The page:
If you love Reformed theology (whether from Europe or from the UK) you will love this book. William Ames was probably the greatest student of William Perkins. If you identify with the Heidelberg Catechism, if you are looking for resources for understanding and communicating the Reformed faith, then this volume is for you. About this series, Richard Muller says:
This is an important project that promises to make available in good editions and translations a series of eminent works of Reformed theology from the era of orthodoxy. These volumes will offer students of the Reformed tradition an invaluable resource and will hopefully stimulate interest in the highly refined and carefully defined thought of an era that was formative of the Reformed faith and that assured its intellectual and spiritual vitality for later generations.”
—Richard A. Muller
From the RHB website:
Ames’s method in this book is not an analysis of the Catechism itself. Rather, he chooses a particular text of Scripture that supports the main thoughts for a given Lord’s Day. While the exposition is directly from the Bible, Ames’s doctrinal conclusions interact with the corresponding Questions and Answers of the Heidelberg Catechism.
Joel R. Beeke and Todd M. Rester’s introduction provides valuable background on Ames and his work. Rester’s fresh translation from the Latin opens several avenues of interest for modern day English readers. Historians of 16th and 17th century thought will value the critical English translation of a much neglected text, and the fact that it demonstrates the interaction between English Puritanism and the Dutch Further Reformation. Reformed pastors will also take interest in this, as it provides another important resource on a classic doctrinal standard.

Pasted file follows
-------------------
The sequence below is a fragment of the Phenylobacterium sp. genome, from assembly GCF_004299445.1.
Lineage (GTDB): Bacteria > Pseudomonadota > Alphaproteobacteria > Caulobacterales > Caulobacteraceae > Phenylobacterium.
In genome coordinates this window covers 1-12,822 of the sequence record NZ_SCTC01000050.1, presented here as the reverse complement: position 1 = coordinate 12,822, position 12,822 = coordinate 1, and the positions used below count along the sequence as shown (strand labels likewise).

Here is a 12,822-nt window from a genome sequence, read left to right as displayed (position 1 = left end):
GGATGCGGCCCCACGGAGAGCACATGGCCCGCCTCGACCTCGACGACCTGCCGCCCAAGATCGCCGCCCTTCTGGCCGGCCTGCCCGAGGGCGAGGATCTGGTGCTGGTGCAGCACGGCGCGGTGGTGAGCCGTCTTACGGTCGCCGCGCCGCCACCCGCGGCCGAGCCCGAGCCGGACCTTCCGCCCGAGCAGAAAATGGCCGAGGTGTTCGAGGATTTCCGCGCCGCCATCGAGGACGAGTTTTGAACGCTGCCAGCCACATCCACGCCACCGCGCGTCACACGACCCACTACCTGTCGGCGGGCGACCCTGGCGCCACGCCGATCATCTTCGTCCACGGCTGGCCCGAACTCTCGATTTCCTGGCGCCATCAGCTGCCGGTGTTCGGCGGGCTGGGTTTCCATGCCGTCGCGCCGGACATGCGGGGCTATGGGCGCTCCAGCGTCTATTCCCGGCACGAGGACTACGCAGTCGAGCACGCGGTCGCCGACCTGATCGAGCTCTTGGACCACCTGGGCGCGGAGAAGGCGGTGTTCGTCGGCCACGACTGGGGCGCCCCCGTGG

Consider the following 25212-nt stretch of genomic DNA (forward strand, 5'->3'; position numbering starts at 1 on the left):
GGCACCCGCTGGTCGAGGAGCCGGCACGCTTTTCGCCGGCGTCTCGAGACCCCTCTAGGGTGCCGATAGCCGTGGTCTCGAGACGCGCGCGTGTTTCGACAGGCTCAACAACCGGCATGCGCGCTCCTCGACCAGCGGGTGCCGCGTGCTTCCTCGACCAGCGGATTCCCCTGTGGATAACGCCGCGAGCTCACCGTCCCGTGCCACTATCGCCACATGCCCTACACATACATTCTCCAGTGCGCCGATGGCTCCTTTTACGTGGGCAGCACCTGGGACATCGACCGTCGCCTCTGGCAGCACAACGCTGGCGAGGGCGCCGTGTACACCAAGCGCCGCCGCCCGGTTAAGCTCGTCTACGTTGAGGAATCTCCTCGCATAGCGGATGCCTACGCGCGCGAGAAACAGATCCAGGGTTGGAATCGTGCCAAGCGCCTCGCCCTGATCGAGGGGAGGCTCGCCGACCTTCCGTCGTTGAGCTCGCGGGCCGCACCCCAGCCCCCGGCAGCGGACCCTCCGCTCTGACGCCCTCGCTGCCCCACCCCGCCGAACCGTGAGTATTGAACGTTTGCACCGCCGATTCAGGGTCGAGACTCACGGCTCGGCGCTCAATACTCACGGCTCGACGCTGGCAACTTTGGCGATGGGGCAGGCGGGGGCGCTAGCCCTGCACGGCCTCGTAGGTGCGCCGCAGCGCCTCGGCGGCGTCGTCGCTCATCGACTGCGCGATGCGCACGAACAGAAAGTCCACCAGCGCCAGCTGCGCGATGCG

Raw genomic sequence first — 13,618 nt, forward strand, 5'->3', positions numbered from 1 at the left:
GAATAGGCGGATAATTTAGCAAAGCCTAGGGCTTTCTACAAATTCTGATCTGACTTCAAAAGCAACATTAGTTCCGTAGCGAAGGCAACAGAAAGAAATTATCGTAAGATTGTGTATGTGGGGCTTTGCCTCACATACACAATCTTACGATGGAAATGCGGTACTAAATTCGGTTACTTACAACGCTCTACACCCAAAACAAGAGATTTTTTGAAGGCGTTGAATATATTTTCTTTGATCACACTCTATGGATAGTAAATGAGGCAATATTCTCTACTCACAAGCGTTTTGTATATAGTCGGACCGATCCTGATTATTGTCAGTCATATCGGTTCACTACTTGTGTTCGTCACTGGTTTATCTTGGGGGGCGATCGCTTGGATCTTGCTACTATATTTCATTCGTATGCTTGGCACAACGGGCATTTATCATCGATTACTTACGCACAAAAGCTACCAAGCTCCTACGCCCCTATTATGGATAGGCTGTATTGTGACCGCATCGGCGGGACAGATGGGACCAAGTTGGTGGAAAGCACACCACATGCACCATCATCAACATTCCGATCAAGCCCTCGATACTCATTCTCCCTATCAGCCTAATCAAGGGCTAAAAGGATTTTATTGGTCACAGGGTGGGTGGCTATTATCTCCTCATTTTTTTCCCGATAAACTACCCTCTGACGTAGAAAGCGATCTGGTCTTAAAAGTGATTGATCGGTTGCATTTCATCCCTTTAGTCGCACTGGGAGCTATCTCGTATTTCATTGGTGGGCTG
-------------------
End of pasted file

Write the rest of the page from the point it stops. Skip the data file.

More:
Classic Reformed Theology
Ames’s Sketch of the Christian’s Catechism is the inaugural volume of the Classic Reformed Theology series, edited by Dr. R. Scott Clark. This series seeks to produce and provide critical English translations of some of the more important but generally neglected texts of the orthodox period. It is the sincere hope of the editor and the board that at least one volume shall appear annually.
We call this series Classic Reformed Theology because, by definition, a period is classical when it defines an approach to a discipline. During the period of Protestant orthodoxy, Reformed theology reached its highest degree of definition and precision. It was in this period when the most important Reformed confessions were formed, and when the Reformed churches took the form they have today.
There are at least three reasons why classic Reformed theology ought to be studied and thus why this series of critical English translations should exist. First, Reformed orthodoxy forms the intellectual background of modern theology. Second, Reformed orthodoxy merits attention by those who identify with the Reformed confessions because it is their heritage and thus shapes their theology, piety, and practice. Third, contemporary scholarship has shown that it must be regarded as a vital intellectual and spiritual movement, and thus an important subject for continued study.
Update: Todd is reading Ames.